Euan McColm: Scotland heading for prison catastrophe

Sometimes, it’s difficult to care about the conditions inside prisons.

So heinous are some crimes that even the most liberally minded among us may struggle to worry that the perpetrator is treated fairly and humanely. If you’ve never read a report about a child-killer or a rapist and hoped his fellow inmates dole out their own brutal punishments, then you’re a better person than I am.

Fortunately, our baser instincts do not inform justice policy. If we truly believe prison must be about rehabilitation as well as punishment, it's necessary for us to treat even the most despicable convicts with compassion and dignity.

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This, however, is more easily said than done. Much of Scotland’s prison estate is so run down and overcrowded that it’s simply impossible for the system to meet demand, never mind to live up to expectations of what a civilised penal system should be.

The implications of this state of affairs are grave, indeed.

Michael Stoney, the governor of Scotland’s largest jail, Barlinnie, warns that the facility is so overcrowded and outdated that it could suffer a “catastrophic failure" at any time.

The Glasgow prison is now running at 140 per cent capacity, with almost 1,400 prisoners when it was designed to hold a maximum of 987.

A replacement for the jail - ruled unfit for purpose in 2020 by watchdog, HM Inspectorate of Prisons (HMIPS) - was due to open in 2025. That has been pushed back until 2027. Anyone who’s paid the slightest attention to the Scottish Government’s handling of infrastructure projects may be forgiven for wondering whether that new deadline will be met.

According to Stoney, Barlinnie simply cannot last until 2027.

“At some point,” he says, “it may be a catastrophic failure, [but] by then it's too late. We know that day is coming.

"A lot of my time is just trying to keep the prison functional.”

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Barlinnie is now so stretched that staff consider it a success if they are able to ensure each inmate has a daily shower. In these circumstances, how can we expect prisoners to be rehabilitated?

The prison governor’s intervention comes a month after an Irish judge blocked the extradition of a prisoner to Scotland on humanitarian grounds. Mr Justice Paul McDermott said Richard Sharples - wanted in Scotland in connection with firearms offences and assault - faced being locked up for 22 hours a day in less than 10 feet of space. This, the judge added, meant Scottish prison authorities could not guarantee the prisoner’s complex mental health needs could be met.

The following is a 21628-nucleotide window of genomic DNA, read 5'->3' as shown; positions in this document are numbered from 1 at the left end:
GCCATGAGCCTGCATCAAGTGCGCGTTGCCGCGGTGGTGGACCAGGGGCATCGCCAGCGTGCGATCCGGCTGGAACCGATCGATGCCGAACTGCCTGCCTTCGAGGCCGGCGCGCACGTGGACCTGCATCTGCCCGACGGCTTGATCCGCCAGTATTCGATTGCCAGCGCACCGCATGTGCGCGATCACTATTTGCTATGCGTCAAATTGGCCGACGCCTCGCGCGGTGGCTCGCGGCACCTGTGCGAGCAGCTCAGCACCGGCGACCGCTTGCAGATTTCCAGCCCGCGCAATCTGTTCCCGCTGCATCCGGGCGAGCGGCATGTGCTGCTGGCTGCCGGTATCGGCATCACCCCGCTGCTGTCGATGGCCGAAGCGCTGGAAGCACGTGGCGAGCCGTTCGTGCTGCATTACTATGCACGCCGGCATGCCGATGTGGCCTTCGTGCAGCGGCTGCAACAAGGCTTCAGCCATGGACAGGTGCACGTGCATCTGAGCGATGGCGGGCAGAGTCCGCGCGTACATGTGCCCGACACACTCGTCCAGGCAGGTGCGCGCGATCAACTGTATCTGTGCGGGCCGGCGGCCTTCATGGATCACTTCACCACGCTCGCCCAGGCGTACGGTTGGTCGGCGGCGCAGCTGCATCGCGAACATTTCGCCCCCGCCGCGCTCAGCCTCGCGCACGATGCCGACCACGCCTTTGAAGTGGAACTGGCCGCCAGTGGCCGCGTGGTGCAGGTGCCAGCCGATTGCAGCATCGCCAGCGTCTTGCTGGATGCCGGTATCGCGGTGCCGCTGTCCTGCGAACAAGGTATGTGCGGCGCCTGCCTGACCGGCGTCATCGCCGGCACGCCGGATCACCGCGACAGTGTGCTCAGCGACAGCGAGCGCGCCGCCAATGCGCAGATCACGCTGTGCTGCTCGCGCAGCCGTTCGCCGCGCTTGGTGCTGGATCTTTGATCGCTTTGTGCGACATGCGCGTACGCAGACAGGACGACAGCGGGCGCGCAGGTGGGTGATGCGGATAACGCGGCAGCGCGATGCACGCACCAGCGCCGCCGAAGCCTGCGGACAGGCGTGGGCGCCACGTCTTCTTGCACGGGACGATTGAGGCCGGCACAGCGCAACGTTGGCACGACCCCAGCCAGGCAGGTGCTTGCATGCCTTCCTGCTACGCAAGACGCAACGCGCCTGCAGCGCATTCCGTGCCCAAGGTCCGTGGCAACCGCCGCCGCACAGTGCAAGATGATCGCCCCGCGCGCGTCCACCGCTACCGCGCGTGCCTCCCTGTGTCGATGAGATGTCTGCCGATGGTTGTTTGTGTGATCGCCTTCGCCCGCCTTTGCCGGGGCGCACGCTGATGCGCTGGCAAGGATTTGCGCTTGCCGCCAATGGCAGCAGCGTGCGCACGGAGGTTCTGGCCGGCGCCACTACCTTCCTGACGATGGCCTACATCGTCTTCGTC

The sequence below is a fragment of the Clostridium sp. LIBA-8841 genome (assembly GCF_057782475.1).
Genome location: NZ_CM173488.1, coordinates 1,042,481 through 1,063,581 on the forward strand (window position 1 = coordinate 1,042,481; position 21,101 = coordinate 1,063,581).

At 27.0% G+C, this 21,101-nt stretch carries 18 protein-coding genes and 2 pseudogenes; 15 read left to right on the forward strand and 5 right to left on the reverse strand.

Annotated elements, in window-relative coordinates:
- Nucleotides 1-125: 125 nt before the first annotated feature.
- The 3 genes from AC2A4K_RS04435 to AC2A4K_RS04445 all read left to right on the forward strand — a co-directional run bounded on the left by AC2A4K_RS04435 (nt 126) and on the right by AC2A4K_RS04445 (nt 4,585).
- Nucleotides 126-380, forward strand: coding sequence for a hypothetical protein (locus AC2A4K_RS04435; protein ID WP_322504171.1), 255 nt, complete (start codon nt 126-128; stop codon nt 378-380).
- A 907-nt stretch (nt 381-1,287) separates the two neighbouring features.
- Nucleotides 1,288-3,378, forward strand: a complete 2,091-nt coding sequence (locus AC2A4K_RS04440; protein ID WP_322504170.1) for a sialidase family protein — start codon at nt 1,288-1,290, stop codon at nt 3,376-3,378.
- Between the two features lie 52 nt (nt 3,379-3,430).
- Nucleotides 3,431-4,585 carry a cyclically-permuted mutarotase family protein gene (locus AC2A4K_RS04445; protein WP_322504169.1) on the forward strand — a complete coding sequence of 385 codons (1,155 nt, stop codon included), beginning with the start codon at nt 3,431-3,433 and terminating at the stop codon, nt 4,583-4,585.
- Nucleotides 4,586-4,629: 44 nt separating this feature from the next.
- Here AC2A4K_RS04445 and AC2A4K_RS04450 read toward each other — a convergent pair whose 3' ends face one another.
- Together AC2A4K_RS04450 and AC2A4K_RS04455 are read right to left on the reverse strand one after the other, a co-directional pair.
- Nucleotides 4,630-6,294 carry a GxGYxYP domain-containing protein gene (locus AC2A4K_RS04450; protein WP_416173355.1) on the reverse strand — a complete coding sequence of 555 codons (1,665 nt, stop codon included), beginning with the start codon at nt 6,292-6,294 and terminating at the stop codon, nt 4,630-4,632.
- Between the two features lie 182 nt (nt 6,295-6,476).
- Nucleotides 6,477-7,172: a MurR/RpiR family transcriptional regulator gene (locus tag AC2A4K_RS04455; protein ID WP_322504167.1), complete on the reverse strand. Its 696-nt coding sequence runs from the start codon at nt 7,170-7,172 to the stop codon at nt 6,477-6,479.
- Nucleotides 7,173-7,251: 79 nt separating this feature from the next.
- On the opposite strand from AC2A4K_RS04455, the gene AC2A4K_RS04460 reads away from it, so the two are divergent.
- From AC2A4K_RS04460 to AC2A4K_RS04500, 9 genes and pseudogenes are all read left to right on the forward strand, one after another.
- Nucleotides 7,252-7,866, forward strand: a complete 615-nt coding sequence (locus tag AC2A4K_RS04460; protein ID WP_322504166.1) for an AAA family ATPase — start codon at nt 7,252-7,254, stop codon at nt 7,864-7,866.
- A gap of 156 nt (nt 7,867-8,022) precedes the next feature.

It’s not difficult to see why improving the lives of prisoners isn’t top of ambitious politicians’ lists. Voters, understandably, prioritise the needs of themselves and their families. Survey after survey shows that, more than anything else, people want improvements to the NHS and the education system. And when it comes to justice, we want a fully funded and staffed police service and tough sentencing for the most violent and dangerous offenders.

There is little public demand for safer, cleaner prisons.

However, this is an issue on which politicians must act, regardless of public antipathy to criminals.

Some offenders are beyond help. No amount of effort at rehabilitation will change their behaviour. But we can’t simply write off everyone who ends up behind bars as being beyond salvation.

A prison system which can support and sustain proper rehabilitation and education will make for a safer society. Almost everyone currently serving a prison sentence will be released at some point. Of course, it is in all of our interests for those men and women to be supported in changing their patterns of behaviour. Those who take the hardline view that imprisonment should be a relentlessly harsh experience contribute, through their intransigence, to the world being a more dangerous place.

While there is a discussion to be had about creating a more compassionate and supportive prison system, it is also legitimate to ask whether - in some cases - tougher sentencing is necessary.

Recently introduced sentencing guidelines, based on the idea that those under 25 are not fully developed, intellectually, mean that we have seen instances of serious criminals - including rapists - walking free from court despite being found guilty.

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This sort of thing further undermines the case for making a priority of improving the prison estate.

Amid legitimate outrage over lenient sentencing, there is little space for a discussion of the benefits of treating prisoners better.

We know that a great many of the men and women currently incarcerated are, themselves, victims. We know that our justice system, which is often too lenient when it comes to serious offenders, can be unduly harsh in the cases of people for whom prison is not necessary.

The rise of the SNP over the past two decades has, in part, been fuelled by Scottish exceptionalism, by the belief that those of us who live north of the border are somehow more compassionate and wiser than our neighbours in Carlisle and beyond.

This belief in some kind of Caledonian super-morality does us no good. Rather, it leads to complacency, to the belief that the flaws which undermine every society simply do not exist in Scotland to the extent that any kind of curative action is necessary.

That an Irish judge would not extradite a prisoner to Scotland on human rights grounds should be a matter of national shame.

Yes, society must be protected from violent criminals so, yes, some offenders must be locked up, but the instinct must be to see prison as a last resort. And once the decision is made to removed someone’s liberty, we must be sure that we treat them with respect, no matter how horrified we may be by their crimes.



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